Strategic account management for law firms: How strategic account programs can support your top clients and position your client team as trusted advisors
Designed and executed well, strategic account management programs can help law firms forge strong, sustainable alliances with clients whose businesses align with their own long-term growth objectives.
Say your firm wants to cultivate a strategic alliance with a retail giant because this client is expanding into global markets where you already have local offices and retail-related specializations. Partners across geographies with expertise in cross-border transactions, e-commerce, human resources, and real estate would work together to present themselves as a united front, thoughtfully packaging their range of specializations to demonstrate expanded value to the client — essentially offering a whole that’s greater than the sum of its parts.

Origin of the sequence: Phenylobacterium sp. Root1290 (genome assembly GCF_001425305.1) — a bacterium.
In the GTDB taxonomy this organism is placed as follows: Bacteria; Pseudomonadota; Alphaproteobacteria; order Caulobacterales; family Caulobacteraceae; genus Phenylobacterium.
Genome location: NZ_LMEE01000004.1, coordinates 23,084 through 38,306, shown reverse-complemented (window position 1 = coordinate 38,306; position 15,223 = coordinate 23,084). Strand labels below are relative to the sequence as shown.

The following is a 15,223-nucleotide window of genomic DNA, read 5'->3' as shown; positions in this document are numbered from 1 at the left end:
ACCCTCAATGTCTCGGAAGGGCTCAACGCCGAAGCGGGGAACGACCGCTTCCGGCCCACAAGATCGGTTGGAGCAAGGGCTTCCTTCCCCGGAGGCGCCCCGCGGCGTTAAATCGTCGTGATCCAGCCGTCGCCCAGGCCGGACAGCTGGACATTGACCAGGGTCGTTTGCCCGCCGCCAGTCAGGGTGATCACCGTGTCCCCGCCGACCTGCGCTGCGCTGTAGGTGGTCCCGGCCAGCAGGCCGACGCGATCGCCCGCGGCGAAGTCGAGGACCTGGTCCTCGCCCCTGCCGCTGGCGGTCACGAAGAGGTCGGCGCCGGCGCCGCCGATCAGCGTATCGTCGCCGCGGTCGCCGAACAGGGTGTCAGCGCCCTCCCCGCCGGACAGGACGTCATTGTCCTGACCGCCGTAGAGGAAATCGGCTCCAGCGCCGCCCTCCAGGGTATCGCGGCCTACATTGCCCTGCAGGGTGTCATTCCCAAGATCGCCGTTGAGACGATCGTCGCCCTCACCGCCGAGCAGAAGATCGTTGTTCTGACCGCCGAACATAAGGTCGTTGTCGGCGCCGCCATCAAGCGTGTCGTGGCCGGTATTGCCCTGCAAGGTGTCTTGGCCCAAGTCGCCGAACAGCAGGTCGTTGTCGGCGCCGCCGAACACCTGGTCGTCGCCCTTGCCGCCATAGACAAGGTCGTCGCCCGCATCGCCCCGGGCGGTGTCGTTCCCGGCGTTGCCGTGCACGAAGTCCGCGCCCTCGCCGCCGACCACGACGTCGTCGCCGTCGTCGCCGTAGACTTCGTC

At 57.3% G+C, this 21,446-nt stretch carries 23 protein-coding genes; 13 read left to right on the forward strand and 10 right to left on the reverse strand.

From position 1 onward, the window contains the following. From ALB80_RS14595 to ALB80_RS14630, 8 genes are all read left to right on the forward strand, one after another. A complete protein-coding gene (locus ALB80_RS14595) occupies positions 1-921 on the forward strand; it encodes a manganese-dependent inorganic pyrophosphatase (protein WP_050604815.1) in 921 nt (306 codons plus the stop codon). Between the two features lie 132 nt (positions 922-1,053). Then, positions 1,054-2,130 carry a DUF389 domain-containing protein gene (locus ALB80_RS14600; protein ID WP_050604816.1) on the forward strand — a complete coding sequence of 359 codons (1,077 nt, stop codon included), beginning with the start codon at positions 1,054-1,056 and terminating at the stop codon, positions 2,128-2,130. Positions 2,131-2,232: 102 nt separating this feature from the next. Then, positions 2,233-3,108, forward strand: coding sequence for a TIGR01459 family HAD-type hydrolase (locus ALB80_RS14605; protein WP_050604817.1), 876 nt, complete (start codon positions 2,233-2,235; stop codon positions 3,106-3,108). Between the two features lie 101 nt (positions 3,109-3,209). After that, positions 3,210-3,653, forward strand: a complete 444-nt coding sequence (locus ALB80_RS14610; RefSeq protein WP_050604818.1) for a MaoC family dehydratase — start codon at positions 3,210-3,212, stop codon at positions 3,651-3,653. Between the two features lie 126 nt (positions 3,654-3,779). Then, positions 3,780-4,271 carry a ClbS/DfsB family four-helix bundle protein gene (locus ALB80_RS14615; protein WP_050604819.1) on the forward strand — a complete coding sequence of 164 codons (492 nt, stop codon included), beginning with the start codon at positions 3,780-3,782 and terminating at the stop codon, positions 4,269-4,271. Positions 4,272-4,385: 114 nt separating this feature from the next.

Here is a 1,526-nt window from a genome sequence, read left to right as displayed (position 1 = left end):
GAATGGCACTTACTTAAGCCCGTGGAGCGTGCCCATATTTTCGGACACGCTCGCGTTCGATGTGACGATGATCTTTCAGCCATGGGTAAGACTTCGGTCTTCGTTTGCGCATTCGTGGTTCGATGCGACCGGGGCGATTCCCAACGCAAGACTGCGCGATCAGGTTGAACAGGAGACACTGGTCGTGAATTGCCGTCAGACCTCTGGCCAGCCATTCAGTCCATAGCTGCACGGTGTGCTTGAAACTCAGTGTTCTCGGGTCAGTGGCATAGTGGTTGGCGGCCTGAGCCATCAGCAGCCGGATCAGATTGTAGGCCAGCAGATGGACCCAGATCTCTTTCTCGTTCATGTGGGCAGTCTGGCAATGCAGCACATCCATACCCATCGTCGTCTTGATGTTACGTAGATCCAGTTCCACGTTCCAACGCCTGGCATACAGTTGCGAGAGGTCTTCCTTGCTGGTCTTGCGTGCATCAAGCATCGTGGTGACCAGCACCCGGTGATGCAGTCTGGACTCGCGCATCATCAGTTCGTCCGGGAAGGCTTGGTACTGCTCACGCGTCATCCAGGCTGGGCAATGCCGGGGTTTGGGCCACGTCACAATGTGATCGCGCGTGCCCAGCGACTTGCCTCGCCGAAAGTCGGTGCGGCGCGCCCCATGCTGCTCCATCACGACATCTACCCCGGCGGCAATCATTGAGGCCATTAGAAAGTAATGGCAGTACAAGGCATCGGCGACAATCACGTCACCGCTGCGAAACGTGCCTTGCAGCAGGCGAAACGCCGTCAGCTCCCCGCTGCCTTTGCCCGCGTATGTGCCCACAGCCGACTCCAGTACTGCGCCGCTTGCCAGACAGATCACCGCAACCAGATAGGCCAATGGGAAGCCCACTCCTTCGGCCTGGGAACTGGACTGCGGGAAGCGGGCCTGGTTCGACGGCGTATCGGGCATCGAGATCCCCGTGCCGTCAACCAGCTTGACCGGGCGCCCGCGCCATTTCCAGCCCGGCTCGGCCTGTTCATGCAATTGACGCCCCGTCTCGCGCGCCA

Your firm would provide a client team that’s comprised of a group of lawyers dedicated to providing as diverse a range of legal services as possible for this client. The purpose of the client team is twofold: providing best-in-class client service and building a diversified book of business through cross-selling practice groups.
The marketing and BD team would conduct extensive research into the client and its competitors to build a holistic view of the client’s entire business and industry landscape.
As they build their knowledge about the inner workings of this client, the marketing and BD team can find more ways to add value: perhaps assisting in recruiting a new CFO, nominating a key contact for an award, or performing pro bono work for the client’s corporate charity. Such proactive gestures that go above and beyond the formal relationship are investments in goodwill that can transform the client team collectively into an indispensable trusted advisor.
Differentiating between key-client and strategic account management programs
Many firms offer key-client programs that provide a distinctly elevated level of service to clients who are top revenue contributors. Although key clients receive a range of special services — including planning ahead for future legal needs — they don’t necessarily get a client team that provides quarterly reviews, post-matter debriefs, and other benefits reserved for strategic accounts.